• Haematoma – a painful accumulation of blood within the operation site.
  • Thick and or sensitive scar
  • Adverse reaction to the post-operative pain killers. 1 in every 50 patients report that the codeine preparations can make them feel sick*
  • Infection of soft tissue. The incidence is 1 in every 83 operations*
  • Delayed healing of soft tissue
  • Circulatory impairment with tissue loss occurred in 3 out of 9000 patients over a 10-year period
  • Deep vein thrombosis which can result in a clot in the lung is potentially a life-threatening condition. Deep vein thrombosis requiring treatment, within the published literature, is 0.3% *
  • Chronic pain syndrome: this is where the nervous system dealing with pain over reacts in a prolonged manner often to a minor incident. This normally requires management by specialists in this condition and does not always resolve. This is a rare complication with no audit data available

The risk of having a complication can be minimised when the patient and all those concerned with the operation and aftercare work together. This starts with the pre- operative screening and continues through to rehabilitation.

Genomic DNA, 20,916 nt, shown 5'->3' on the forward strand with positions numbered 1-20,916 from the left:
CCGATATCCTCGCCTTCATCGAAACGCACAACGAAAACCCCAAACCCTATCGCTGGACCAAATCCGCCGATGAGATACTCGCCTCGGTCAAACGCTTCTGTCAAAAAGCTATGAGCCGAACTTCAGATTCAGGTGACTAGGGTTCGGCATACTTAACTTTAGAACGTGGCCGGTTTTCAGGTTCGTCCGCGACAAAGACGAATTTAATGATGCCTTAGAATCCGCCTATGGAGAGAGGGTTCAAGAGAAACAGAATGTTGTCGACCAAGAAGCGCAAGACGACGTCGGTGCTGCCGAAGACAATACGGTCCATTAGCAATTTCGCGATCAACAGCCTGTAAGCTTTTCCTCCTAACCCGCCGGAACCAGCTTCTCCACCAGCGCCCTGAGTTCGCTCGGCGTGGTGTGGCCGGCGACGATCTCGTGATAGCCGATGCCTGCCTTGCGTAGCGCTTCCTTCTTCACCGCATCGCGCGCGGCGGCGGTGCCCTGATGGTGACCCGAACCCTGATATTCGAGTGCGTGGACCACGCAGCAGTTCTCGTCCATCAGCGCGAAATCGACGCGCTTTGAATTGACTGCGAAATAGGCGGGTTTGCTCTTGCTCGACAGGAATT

Pre-operative screening of your health allows us to determine whether you are fit for surgery. Further investigations and the advice of other surgical and medical specialities will be sought as required. We will ensure that the operation is performed effectively and with the minimum of trauma.

You can improve the healing process and reduce the risks of complications by:

  • Adhering to the post-operative instructions which include resting and elevating the operated leg.
  • Keeping the wound clean and dry until advised otherwise is essential; please ask the team if you are not sure what to do.
  • Having a healthy diet is important; this provides the nutrition required for healing.
  • Smoking is associated with 20% increased risk of delayed or non-union of bones.
  • Alcohol can interact with the drugs that we will prescribe and in excess can impair wound healing.
  • Post-operative mobilisation when advised helps to improve the surgical outcome
Podiatric surgeons evaluate, diagnose, prevent and treat diseases, disorders and conditions affecting the foot and all associated structures. This is carried out in keeping with the individual’s education, training and experience, in accordance with the ethics of the profession and applicable law.

Podiatric surgeons are not medical doctors.

Podiatric Surgical Training

3 year: Degree in Podiatry (BSc)
2 year: Masters in the theory of podiatric surgery (MSc)
2 year: Surgical training programme
(Podiatric Surgical Trainee)

Final fellowship examinations
(Podiatric Surgeon)

3 year: Specialist training (Podiatric Registrar)
Accreditation with the Faculty of Podiatric Surgery
Consultant Podiatric Surgeon